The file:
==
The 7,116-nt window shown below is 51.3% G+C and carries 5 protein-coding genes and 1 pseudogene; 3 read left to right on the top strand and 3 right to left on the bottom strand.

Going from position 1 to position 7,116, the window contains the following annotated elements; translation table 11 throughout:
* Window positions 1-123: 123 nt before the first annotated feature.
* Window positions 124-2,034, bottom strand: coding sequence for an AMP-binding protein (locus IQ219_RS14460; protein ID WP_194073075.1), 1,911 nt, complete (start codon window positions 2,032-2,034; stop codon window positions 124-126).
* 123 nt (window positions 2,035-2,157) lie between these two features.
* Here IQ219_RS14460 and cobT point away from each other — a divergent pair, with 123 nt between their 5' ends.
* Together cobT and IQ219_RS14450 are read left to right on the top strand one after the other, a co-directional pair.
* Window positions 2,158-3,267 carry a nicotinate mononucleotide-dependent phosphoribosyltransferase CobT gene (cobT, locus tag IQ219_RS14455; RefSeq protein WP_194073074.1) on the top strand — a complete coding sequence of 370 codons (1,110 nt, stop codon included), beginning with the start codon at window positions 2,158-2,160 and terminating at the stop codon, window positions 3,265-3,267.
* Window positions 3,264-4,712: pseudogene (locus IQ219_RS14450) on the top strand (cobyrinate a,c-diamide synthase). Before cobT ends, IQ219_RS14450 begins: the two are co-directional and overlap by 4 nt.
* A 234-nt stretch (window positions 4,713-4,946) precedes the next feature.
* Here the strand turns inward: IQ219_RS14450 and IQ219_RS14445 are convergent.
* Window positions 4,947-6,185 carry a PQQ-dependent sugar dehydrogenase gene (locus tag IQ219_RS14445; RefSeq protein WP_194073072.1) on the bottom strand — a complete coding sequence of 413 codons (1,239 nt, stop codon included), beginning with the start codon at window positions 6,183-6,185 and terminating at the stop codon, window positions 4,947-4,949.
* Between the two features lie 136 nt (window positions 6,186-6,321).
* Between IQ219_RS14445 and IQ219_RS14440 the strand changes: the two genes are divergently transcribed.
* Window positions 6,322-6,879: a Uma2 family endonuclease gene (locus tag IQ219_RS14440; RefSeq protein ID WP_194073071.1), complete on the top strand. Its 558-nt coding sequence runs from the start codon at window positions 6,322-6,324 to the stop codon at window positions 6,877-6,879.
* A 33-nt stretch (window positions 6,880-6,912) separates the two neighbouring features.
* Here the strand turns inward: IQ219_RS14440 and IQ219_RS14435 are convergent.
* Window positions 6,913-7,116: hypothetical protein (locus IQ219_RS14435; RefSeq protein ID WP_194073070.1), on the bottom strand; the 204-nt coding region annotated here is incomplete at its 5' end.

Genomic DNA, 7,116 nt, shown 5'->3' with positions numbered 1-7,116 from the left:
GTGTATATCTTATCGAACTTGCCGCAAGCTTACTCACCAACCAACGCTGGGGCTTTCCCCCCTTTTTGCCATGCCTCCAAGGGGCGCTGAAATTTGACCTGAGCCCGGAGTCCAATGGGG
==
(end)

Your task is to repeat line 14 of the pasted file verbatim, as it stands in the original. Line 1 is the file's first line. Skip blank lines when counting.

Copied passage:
* Between IQ219_RS14445 and IQ219_RS14440 the strand changes: the two genes are divergently transcribed.